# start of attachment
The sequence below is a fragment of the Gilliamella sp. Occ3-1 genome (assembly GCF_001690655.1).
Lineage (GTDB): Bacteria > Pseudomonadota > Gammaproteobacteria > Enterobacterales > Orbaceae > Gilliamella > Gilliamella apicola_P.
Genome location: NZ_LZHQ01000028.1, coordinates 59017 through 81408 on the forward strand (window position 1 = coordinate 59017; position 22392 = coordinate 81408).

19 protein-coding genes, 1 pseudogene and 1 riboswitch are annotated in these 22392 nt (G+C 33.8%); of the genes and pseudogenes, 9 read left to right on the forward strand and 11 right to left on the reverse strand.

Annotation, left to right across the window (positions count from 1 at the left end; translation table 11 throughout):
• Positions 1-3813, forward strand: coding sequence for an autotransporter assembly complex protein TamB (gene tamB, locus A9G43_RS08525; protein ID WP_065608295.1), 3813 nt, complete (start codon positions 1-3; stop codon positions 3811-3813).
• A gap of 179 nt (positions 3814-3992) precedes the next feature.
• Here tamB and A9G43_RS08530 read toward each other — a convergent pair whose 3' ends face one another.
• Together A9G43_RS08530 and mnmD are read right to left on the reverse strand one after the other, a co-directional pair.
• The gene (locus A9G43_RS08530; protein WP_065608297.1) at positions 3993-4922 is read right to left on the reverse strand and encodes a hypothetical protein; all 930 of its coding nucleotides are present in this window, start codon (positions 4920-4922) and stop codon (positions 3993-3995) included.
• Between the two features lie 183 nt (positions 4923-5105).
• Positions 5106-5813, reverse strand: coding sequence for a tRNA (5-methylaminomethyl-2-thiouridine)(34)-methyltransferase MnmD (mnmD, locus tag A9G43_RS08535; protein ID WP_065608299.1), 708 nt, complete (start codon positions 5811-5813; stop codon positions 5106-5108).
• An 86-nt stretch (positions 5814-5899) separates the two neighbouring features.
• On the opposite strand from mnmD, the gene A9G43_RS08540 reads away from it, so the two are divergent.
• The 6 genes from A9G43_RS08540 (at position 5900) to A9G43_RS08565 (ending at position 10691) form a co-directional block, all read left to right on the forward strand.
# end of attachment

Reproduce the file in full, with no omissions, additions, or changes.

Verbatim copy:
The sequence below is a fragment of the Gilliamella sp. Occ3-1 genome (assembly GCF_001690655.1).
Lineage (GTDB): Bacteria > Pseudomonadota > Gammaproteobacteria > Enterobacterales > Orbaceae > Gilliamella > Gilliamella apicola_P.
Genome location: NZ_LZHQ01000028.1, coordinates 59017 through 81408 on the forward strand (window position 1 = coordinate 59017; position 22392 = coordinate 81408).

19 protein-coding genes, 1 pseudogene and 1 riboswitch are annotated in these 22392 nt (G+C 33.8%); of the genes and pseudogenes, 9 read left to right on the forward strand and 11 right to left on the reverse strand.

Annotation, left to right across the window (positions count from 1 at the left end; translation table 11 throughout):
• Positions 1-3813, forward strand: coding sequence for an autotransporter assembly complex protein TamB (gene tamB, locus A9G43_RS08525; protein ID WP_065608295.1), 3813 nt, complete (start codon positions 1-3; stop codon positions 3811-3813).
• A gap of 179 nt (positions 3814-3992) precedes the next feature.
• Here tamB and A9G43_RS08530 read toward each other — a convergent pair whose 3' ends face one another.
• Together A9G43_RS08530 and mnmD are read right to left on the reverse strand one after the other, a co-directional pair.
• The gene (locus A9G43_RS08530; protein WP_065608297.1) at positions 3993-4922 is read right to left on the reverse strand and encodes a hypothetical protein; all 930 of its coding nucleotides are present in this window, start codon (positions 4920-4922) and stop codon (positions 3993-3995) included.
• Between the two features lie 183 nt (positions 4923-5105).
• Positions 5106-5813, reverse strand: coding sequence for a tRNA (5-methylaminomethyl-2-thiouridine)(34)-methyltransferase MnmD (mnmD, locus tag A9G43_RS08535; protein ID WP_065608299.1), 708 nt, complete (start codon positions 5811-5813; stop codon positions 5106-5108).
• An 86-nt stretch (positions 5814-5899) separates the two neighbouring features.
• On the opposite strand from mnmD, the gene A9G43_RS08540 reads away from it, so the two are divergent.
• The 6 genes from A9G43_RS08540 (at position 5900) to A9G43_RS08565 (ending at position 10691) form a co-directional block, all read left to right on the forward strand.